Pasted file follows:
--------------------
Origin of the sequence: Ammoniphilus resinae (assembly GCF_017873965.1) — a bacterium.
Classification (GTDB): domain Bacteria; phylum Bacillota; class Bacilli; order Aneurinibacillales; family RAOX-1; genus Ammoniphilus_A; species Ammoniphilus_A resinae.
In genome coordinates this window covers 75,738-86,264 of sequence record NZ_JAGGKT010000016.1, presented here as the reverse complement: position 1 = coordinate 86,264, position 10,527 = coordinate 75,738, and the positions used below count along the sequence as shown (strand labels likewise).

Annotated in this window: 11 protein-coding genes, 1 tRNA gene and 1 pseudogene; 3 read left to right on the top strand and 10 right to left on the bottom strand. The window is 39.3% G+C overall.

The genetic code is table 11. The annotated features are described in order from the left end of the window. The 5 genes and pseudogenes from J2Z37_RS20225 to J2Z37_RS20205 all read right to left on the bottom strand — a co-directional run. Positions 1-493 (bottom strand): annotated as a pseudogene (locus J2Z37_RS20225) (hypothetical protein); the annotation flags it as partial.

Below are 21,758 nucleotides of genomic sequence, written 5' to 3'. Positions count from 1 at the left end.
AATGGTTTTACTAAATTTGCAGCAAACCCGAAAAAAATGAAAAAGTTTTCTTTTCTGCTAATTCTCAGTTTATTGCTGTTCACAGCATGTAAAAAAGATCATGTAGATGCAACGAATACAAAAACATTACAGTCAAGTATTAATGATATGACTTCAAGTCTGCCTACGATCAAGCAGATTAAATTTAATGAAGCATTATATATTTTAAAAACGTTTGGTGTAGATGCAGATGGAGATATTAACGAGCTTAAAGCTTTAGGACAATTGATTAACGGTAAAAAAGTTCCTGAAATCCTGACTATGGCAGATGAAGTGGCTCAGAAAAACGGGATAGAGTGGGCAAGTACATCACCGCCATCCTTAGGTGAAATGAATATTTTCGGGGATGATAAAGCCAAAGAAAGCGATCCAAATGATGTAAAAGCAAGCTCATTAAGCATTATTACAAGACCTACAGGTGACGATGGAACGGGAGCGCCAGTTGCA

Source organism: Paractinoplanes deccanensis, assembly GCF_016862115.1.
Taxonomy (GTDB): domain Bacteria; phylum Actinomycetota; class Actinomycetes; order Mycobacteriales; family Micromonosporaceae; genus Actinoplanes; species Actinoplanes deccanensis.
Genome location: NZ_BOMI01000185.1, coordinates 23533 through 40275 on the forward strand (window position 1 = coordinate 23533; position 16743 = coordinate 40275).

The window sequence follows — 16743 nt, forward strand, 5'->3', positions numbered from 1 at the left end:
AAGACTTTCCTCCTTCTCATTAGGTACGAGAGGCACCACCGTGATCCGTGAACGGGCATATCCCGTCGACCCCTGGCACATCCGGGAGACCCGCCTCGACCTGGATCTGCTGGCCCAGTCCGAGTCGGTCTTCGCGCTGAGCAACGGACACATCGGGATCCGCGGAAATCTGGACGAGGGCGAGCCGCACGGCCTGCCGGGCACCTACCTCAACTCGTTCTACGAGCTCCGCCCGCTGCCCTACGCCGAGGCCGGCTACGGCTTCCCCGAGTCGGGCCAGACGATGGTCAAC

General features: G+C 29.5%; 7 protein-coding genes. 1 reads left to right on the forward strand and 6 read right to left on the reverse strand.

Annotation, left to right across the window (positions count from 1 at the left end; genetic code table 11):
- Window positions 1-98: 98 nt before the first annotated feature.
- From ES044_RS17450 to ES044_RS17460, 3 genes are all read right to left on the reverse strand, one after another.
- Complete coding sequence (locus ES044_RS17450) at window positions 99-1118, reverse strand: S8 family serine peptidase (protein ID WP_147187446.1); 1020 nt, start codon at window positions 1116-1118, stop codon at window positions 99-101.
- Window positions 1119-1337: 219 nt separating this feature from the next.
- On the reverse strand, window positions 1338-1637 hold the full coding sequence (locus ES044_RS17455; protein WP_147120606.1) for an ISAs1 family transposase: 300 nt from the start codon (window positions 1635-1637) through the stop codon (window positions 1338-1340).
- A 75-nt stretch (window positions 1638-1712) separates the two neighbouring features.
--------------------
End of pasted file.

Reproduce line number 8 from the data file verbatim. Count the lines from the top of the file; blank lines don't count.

Source organism: Paractinoplanes deccanensis, assembly GCF_016862115.1.